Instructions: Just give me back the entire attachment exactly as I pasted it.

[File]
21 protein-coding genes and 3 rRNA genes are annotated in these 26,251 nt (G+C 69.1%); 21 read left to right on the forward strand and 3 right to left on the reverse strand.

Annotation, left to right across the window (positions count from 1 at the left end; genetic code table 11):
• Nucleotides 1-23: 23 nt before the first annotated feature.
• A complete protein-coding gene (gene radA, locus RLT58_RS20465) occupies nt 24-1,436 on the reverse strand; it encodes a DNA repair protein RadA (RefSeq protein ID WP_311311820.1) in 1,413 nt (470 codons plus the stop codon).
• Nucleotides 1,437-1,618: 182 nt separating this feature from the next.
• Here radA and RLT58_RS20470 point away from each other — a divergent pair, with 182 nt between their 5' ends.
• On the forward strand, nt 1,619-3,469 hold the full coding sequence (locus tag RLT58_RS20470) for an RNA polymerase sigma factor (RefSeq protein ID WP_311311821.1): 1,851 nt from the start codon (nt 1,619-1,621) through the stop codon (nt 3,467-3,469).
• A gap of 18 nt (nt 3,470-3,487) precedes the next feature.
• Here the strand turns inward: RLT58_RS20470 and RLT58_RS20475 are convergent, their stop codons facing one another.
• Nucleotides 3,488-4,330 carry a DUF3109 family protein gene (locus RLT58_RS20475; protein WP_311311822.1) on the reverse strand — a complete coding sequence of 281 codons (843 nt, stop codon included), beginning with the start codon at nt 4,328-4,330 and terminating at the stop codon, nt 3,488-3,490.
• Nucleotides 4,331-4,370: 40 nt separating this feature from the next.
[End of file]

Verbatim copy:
21 protein-coding genes and 3 rRNA genes are annotated in these 26,251 nt (G+C 69.1%); 21 read left to right on the forward strand and 3 right to left on the reverse strand.

Annotation, left to right across the window (positions count from 1 at the left end; genetic code table 11):
• Nucleotides 1-23: 23 nt before the first annotated feature.
• A complete protein-coding gene (gene radA, locus RLT58_RS20465) occupies nt 24-1,436 on the reverse strand; it encodes a DNA repair protein RadA (RefSeq protein ID WP_311311820.1) in 1,413 nt (470 codons plus the stop codon).
• Nucleotides 1,437-1,618: 182 nt separating this feature from the next.
• Here radA and RLT58_RS20470 point away from each other — a divergent pair, with 182 nt between their 5' ends.
• On the forward strand, nt 1,619-3,469 hold the full coding sequence (locus tag RLT58_RS20470) for an RNA polymerase sigma factor (RefSeq protein ID WP_311311821.1): 1,851 nt from the start codon (nt 1,619-1,621) through the stop codon (nt 3,467-3,469).
• A gap of 18 nt (nt 3,470-3,487) precedes the next feature.
• Here the strand turns inward: RLT58_RS20470 and RLT58_RS20475 are convergent, their stop codons facing one another.
• Nucleotides 3,488-4,330 carry a DUF3109 family protein gene (locus RLT58_RS20475; protein WP_311311822.1) on the reverse strand — a complete coding sequence of 281 codons (843 nt, stop codon included), beginning with the start codon at nt 4,328-4,330 and terminating at the stop codon, nt 3,488-3,490.
• Nucleotides 4,331-4,370: 40 nt separating this feature from the next.